So You Know-Queer Black Feminist Publishing LIVES!

15 06 2009

If you don’t know…now you know! BrokenBeautiful Press is proud to be part of a legacy of creative, imaginative, brave grassroots publishing projects…created by queer black feminist troublemakers…changing the meaning of life!


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7 responses

15 06 2009
alexis

Oh and I just thought of FIERCE an awesome Queer Women of Color Magazines from the mid-nineties that somehow escaped my mind early this morning when I was making the video. Let’s use this space to shout out MORE awesome publishing projects that we know about. Towards infinite inspiration!
lex

15 06 2009
prof susurro

This is great (even if you did leave Moraga out of the founding of Kitchen Table in order to center black diasporic contributions)!!!

Just an FYI, there is a black lesbian online reading group at swandiver.wordpress.com featuring books by black diasporic lesbians about black lesbians and several of the authors are published on black lesbian presses Red Bone Press (US) and Sister Vision Press (Canada). You can find a whole list of the books and links to info about these modern day black lesbian presses at my spot here:

http://likeawhisper.wordpress.com/2009/06/14/black-lesbian-lit-virtual-book-club-is-on/

It’s so nice to see so many young black women following in the herstory of independent feminist of color presses, especially right now when the market is narrowing and we seem to be the first people cut out.

Another publisher that came to mind: girl child press. (I think that is a black lesbian owned press, but am not as familiar)

If you have a youtube version of your vid, I’d love to post it on my blog as well. :D

15 06 2009
alexis

hi prof susurro!
thanks for your comment and the links! and definitely never any disrespect to Moraga! The story that I know about the founding of Kitchen Table comes from Barbara Smith’s eulogy of Audre Lorde and a fundraising letter for KTP where she talks about it being born in a phone conversation that she and Audre Lorde had. And then in Alexis DeVeaux’s biography of Audre Lorde she mentions that though the women in the room (even though I am pretty sure that room was in an apartment in Boston shared by Smith and Moraga) were African American and Afro-Caribbean. The way she frames it makes it important that though the women in the room were “black” lesbians…they wanted to create a press that was inclusive of all women of color. But obviously as the picture shows….Moraga was involved from very early on…and I’m taking a trip out to Stanford to look at Moraga’s papers later this summer…so maybe I’ll find more of the story…and I would love to hear more of the stories that you know! if you go to the vimeo site where I uploaded the video (click above!) you can get the embed code for the video…i don’t really trust youtube….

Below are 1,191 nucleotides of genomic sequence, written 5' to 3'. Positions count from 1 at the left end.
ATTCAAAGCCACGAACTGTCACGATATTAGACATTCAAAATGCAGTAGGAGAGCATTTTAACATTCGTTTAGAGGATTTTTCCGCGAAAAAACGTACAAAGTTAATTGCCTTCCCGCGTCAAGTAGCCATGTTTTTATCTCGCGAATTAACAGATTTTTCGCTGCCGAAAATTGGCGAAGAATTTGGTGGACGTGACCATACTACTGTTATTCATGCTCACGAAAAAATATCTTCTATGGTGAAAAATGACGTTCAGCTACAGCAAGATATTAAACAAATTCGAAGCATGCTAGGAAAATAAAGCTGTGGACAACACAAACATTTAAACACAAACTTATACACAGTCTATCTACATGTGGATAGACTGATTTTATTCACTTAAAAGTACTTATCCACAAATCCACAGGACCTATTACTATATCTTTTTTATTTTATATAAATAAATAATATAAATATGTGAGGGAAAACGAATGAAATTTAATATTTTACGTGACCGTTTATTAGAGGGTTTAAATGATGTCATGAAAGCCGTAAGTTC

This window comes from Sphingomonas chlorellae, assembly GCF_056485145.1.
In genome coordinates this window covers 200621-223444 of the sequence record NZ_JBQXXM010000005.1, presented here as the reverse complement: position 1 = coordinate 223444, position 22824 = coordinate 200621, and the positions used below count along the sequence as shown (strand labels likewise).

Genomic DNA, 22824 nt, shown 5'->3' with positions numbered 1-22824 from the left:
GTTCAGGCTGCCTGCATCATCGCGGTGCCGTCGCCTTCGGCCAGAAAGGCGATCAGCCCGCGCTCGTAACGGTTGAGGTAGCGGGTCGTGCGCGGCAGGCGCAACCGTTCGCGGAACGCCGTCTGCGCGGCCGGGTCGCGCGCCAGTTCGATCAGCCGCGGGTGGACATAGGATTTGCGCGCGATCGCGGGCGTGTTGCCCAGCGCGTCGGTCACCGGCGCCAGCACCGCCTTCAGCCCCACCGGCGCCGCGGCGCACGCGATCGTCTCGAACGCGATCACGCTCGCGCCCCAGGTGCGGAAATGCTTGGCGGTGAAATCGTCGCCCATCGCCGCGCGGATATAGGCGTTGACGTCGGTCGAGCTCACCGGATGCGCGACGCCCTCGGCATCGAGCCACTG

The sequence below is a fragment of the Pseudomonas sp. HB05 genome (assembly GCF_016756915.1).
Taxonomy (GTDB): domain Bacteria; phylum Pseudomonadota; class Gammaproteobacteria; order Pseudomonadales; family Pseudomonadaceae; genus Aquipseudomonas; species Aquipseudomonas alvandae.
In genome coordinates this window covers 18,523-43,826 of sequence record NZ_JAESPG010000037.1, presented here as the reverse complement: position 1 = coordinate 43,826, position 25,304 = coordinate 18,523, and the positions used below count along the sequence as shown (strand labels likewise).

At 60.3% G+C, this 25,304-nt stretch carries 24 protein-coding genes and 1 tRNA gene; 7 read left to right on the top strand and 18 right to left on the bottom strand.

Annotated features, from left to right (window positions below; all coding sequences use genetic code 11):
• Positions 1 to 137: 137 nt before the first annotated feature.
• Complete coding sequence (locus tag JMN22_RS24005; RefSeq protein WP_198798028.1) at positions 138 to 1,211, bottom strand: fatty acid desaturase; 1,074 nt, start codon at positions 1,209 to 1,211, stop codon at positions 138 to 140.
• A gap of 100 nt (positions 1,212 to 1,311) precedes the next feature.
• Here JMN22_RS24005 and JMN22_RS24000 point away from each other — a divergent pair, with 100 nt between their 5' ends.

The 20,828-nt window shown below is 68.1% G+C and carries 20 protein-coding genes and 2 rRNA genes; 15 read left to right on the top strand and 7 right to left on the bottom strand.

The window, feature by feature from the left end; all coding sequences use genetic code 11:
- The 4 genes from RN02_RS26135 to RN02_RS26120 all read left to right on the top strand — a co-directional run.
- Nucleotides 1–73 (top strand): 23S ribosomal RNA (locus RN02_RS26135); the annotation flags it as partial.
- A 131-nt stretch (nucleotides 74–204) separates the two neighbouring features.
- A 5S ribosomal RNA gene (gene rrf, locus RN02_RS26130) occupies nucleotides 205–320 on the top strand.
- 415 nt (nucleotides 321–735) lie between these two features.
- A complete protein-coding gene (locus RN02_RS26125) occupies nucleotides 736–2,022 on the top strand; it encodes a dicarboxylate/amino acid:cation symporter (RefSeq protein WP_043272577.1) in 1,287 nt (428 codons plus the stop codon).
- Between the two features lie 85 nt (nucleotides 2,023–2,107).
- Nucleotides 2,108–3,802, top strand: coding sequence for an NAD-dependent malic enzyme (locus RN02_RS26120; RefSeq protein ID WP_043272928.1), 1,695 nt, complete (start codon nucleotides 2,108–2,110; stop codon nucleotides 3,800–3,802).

I love girlchild press! I wouldn’t characterize as an explicitly queer black/ black lesbian project. But it is definitely an amazing black afro-caribbean feminist project..that has published work by queer black women….including me!!! And I do agree that the early work in the video (and the much early independent publishing work of folks like Ida B. Wells) inspires all of these projects.

15 06 2009
prof susurro

Can’t get the vimeo thing to work, but love that you too have a distrust of youtube. It’s probably my account type.

I wasn’t criticizing your research, just reminding that Moraga was also there. In a public forum in particular its always good to honor the memories of all the living legends involved in important projects. Thus, I’m envious of your research trip. It should prove soul illuminating.

Thanks for the clarity on girlchild press, b/c I’ve been wondering . . .

15 06 2009
Thoughts on Publishing from the Margin « Like a Whisper

[...] on Publishing from the Margin June 15, 2009 — prof susurro This new video from Broken Beautiful Press comes just in time for the lesbian book reading group and right on time for Gay Pride Month. Her [...]

24 06 2009
aam

yay! great video lex! can’t wait to see more.

23 01 2011
Kenyon Review // The Color of Publishing

[...] from Broken Beautiful Press [...]

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